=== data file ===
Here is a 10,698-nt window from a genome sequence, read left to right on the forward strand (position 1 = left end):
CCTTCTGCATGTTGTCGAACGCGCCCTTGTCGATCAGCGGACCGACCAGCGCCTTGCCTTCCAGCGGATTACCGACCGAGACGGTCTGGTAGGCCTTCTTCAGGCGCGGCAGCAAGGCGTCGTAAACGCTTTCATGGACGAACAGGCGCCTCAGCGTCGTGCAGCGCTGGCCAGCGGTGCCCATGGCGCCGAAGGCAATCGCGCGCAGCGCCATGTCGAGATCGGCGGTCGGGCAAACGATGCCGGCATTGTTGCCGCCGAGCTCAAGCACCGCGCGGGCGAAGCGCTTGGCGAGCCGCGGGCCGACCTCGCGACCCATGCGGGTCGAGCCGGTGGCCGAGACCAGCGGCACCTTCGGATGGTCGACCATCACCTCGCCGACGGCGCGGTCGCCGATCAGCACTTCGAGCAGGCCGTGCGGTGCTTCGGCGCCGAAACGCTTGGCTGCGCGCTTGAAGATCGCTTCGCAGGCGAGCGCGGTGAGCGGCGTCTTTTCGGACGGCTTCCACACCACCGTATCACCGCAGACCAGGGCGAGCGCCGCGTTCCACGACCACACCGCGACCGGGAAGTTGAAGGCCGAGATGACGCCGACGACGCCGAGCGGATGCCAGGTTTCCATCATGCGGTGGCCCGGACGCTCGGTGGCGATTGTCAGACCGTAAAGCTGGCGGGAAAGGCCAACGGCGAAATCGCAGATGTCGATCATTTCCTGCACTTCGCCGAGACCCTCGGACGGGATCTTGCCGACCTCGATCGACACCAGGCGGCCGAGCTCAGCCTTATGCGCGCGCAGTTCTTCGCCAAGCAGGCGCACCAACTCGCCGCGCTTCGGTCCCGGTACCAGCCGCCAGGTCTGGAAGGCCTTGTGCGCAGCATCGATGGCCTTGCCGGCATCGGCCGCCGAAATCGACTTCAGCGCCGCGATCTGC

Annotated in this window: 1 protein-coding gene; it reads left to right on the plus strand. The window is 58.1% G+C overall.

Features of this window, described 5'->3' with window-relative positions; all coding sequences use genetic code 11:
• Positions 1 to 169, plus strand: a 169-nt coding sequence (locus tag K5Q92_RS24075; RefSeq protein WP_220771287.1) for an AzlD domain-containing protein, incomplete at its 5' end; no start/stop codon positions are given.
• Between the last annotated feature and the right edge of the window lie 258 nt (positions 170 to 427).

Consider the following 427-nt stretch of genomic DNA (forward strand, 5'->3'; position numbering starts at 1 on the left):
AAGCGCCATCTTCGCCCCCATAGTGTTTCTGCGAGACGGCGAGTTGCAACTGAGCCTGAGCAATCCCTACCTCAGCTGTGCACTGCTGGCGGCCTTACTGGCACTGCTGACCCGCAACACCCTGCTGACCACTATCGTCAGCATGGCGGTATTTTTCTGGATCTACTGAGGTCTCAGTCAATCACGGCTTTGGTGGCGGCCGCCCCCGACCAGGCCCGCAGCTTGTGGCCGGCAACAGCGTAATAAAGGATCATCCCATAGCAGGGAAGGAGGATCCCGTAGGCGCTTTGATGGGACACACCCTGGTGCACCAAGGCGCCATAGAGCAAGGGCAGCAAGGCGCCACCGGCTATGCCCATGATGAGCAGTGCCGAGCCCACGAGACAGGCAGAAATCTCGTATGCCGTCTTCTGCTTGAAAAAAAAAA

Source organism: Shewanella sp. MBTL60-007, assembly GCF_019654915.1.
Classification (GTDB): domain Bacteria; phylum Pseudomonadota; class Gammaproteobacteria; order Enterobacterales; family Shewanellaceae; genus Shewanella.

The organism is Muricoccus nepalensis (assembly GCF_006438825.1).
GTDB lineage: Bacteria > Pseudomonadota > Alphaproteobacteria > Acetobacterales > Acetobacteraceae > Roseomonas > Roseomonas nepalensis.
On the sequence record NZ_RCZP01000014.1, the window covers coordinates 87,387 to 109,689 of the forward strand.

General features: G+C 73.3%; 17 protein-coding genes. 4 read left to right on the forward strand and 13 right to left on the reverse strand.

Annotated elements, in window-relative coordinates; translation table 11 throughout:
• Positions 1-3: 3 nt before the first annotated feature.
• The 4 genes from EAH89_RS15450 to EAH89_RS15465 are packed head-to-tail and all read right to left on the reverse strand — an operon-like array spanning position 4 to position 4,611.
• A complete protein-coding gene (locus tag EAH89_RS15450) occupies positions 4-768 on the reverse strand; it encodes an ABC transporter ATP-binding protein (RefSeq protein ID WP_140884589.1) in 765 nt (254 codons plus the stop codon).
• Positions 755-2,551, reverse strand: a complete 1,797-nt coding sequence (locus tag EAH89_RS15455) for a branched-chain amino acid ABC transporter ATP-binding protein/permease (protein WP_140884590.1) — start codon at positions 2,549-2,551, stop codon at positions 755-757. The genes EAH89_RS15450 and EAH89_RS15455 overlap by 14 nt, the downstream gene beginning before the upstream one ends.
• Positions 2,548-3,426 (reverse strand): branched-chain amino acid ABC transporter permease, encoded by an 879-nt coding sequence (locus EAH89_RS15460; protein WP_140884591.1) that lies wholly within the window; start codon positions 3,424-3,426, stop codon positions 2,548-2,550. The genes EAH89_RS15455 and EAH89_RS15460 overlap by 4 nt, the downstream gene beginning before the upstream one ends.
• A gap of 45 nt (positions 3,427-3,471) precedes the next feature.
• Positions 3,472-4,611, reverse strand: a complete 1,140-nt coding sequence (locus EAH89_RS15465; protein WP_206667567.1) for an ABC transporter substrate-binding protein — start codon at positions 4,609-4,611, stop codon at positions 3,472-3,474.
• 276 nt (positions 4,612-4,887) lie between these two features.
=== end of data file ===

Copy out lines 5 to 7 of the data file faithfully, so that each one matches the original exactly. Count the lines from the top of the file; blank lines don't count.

• Positions 1 to 169, plus strand: a 169-nt coding sequence (locus tag K5Q92_RS24075; RefSeq protein WP_220771287.1) for an AzlD domain-containing protein, incomplete at its 5' end; no start/stop codon positions are given.
• Between the last annotated feature and the right edge of the window lie 258 nt (positions 170 to 427).

Consider the following 427-nt stretch of genomic DNA (forward strand, 5'->3'; position numbering starts at 1 on the left):